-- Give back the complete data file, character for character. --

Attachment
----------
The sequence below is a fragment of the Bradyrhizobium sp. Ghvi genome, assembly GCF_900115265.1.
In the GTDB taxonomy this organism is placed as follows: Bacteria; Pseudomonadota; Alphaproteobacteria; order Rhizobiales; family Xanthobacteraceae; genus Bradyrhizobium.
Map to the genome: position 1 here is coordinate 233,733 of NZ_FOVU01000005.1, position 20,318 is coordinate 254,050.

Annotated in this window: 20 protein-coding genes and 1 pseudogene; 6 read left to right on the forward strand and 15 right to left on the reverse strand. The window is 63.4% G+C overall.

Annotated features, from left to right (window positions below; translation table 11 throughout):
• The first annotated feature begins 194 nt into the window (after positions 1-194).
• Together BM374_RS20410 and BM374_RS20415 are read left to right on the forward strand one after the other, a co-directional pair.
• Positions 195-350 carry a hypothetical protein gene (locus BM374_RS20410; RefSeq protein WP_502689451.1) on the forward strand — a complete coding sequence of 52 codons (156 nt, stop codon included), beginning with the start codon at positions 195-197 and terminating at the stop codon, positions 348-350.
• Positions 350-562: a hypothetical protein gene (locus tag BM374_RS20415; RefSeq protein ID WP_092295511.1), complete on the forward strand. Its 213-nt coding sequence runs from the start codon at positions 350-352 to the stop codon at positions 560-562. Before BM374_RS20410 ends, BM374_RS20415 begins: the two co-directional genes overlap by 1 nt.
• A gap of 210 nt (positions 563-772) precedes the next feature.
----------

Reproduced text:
The sequence below is a fragment of the Bradyrhizobium sp. Ghvi genome, assembly GCF_900115265.1.
In the GTDB taxonomy this organism is placed as follows: Bacteria; Pseudomonadota; Alphaproteobacteria; order Rhizobiales; family Xanthobacteraceae; genus Bradyrhizobium.
Map to the genome: position 1 here is coordinate 233,733 of NZ_FOVU01000005.1, position 20,318 is coordinate 254,050.

Annotated in this window: 20 protein-coding genes and 1 pseudogene; 6 read left to right on the forward strand and 15 right to left on the reverse strand. The window is 63.4% G+C overall.

Annotated features, from left to right (window positions below; translation table 11 throughout):
• The first annotated feature begins 194 nt into the window (after positions 1-194).
• Together BM374_RS20410 and BM374_RS20415 are read left to right on the forward strand one after the other, a co-directional pair.
• Positions 195-350 carry a hypothetical protein gene (locus BM374_RS20410; RefSeq protein WP_502689451.1) on the forward strand — a complete coding sequence of 52 codons (156 nt, stop codon included), beginning with the start codon at positions 195-197 and terminating at the stop codon, positions 348-350.
• Positions 350-562: a hypothetical protein gene (locus tag BM374_RS20415; RefSeq protein ID WP_092295511.1), complete on the forward strand. Its 213-nt coding sequence runs from the start codon at positions 350-352 to the stop codon at positions 560-562. Before BM374_RS20410 ends, BM374_RS20415 begins: the two co-directional genes overlap by 1 nt.
• A gap of 210 nt (positions 563-772) precedes the next feature.